Marine Debris

The ocean is littered with trash; however, plastics make up the majority of marine debris. Backed by its durability, low cost, and malleability, plastic is increasingly used in consumer and industrial products.

 Unfortunately, plastic goods do not biodegrade but instead break down into smaller pieces posing the question; how does the use of plastic pose a danger to marine life? The Great Pacific Garbage Patch, also known as the Pacific trash vortex, spanning the waters from the West Coast of North America to Japan sticks out like a sour thumb in the sea, owing to the impending dangers it poses on the ecosystem and marine life on an area spanning 20 million square kilometers.

Oceanographers and ecologists recently discovered that about 70 percent of marine debris sinks to the bottom of the ocean, accentuating effects. Marine animals and plants in the gyre are most affected. According to National Geographic, loggerhead sea turtles often mistake plastic bags for jellies, their favorite food.

Albatrosses mistake plastic resin pellets for fish eggs and feed them to chicks, which die of starvation or ruptured organs. That notwithstanding, the trash collected on the ocean’s surface blocks sunlight from reaching plankton and algae below, a threat that would potentially disrupt the entire food chain.

For instance, a reduction in the population of the animals feeding on algae and plankton will signal less food for apex predators such as tuna, sharks, and whales which will have a rippling effect on a plate of seafood making it more expensive for people.

marine debris
Illustration of how much debris is present in our waterbodies source @online

Additionally, a 2018 study found that synthetic fishing nets made up nearly half the mass of the Great Pacific Garbage patch, due largely to ocean current dynamics and increased fishing activity, making ghost fishing a painful reality when seals, bears, and other marine animals are dragged and drowned by abandoned nets.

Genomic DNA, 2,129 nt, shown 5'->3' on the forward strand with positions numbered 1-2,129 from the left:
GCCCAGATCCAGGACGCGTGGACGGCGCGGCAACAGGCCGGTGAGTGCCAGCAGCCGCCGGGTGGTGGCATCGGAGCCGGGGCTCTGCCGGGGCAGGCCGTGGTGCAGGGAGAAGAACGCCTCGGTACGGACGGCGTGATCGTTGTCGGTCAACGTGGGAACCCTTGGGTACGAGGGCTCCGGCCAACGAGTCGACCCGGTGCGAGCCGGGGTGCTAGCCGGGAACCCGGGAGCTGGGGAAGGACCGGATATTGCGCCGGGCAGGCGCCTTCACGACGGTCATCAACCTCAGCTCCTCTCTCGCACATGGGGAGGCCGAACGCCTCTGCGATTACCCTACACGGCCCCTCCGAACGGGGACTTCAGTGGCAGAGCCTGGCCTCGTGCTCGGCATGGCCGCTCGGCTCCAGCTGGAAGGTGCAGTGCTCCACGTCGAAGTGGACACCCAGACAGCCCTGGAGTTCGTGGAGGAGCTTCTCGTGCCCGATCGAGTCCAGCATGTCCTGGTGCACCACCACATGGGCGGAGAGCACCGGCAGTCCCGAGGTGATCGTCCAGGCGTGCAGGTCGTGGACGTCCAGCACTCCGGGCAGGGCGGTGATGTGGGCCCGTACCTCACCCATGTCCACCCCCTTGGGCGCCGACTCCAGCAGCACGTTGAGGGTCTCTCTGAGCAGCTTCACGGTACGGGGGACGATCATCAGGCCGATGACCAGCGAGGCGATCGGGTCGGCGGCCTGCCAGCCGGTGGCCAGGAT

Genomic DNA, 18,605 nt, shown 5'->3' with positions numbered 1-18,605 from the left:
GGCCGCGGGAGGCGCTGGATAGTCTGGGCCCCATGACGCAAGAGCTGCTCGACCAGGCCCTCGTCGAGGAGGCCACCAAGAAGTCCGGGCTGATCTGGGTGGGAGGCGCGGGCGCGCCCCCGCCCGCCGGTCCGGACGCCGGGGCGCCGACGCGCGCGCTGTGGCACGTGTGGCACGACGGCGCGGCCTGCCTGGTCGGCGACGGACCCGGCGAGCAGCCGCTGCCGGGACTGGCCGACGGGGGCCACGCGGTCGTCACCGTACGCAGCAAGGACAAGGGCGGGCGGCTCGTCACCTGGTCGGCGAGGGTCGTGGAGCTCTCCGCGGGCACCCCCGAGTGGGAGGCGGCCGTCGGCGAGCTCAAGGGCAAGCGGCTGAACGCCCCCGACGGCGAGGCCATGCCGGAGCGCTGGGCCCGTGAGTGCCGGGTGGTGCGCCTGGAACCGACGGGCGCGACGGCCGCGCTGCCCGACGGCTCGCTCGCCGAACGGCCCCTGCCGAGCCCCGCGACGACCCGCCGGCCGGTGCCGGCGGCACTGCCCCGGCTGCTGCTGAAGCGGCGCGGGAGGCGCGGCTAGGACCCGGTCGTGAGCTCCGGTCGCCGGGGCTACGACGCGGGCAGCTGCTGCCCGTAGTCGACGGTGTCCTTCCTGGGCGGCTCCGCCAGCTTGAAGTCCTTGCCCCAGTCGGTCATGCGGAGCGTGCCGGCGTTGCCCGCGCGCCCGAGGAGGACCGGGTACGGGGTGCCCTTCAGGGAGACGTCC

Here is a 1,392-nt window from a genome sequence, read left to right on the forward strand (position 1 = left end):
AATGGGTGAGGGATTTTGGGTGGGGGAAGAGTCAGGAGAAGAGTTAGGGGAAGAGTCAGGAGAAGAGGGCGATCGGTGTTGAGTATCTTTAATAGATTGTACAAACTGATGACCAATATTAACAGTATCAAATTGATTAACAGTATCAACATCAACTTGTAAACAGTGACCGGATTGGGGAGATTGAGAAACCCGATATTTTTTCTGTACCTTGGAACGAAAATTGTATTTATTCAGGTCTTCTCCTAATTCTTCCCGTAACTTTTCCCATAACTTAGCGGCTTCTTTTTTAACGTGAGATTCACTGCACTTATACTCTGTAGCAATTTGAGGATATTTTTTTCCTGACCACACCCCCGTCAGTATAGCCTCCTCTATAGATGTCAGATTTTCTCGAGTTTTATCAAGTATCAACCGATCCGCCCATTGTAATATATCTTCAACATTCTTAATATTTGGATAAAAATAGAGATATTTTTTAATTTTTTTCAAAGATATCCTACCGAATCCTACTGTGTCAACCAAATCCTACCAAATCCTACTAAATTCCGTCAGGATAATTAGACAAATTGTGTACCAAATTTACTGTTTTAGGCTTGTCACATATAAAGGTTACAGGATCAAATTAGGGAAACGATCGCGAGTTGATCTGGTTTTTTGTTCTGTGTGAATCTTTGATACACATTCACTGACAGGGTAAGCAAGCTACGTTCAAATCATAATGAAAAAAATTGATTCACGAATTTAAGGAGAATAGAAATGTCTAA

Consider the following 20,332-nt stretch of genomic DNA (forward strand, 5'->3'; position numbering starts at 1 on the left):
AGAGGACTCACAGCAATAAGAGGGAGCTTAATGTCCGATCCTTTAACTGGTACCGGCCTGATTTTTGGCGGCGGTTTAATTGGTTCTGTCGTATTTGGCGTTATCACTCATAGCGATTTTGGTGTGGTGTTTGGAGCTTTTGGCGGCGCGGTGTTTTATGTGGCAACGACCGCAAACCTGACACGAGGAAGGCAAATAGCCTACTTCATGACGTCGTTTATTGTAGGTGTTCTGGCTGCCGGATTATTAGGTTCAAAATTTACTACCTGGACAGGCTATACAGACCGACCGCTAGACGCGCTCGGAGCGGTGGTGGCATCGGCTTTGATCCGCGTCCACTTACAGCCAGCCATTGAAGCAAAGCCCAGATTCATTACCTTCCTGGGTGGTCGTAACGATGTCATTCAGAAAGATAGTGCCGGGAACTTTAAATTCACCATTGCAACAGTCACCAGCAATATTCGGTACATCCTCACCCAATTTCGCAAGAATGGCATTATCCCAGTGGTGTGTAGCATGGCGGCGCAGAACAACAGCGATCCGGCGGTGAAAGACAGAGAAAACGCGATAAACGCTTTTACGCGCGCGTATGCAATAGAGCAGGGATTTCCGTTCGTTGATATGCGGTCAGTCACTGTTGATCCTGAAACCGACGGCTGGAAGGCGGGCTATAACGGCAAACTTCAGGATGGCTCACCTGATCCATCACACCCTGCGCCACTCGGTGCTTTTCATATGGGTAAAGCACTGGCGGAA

The majority of the plastic debris in the ocean is from land-based sources with an estimate of 80 percent and the remaining 20 percent comes from boats and marine sources. The statistics point to a need for action in plastic waste management through extensive recycling and reuse, to patch the garbage patch, which would, according to Charles Moore a Sailor who has led an expedition through the patch, bankrupt any country where they try to clean it.

The upcoming International Zero Waste Day (Zero Waste Day – ZWD), scheduled for March 30th, 2024, should become a turning point in the global resolve to step up waste management.

Commendably, several countries, most notably Kenya through legislation are doing their part in curtailing the use of plastics. Individual responsibility, Civic education, and investment in waste recycling need to become a priority if the global community is to address the impending catastrophe of Marine debris.

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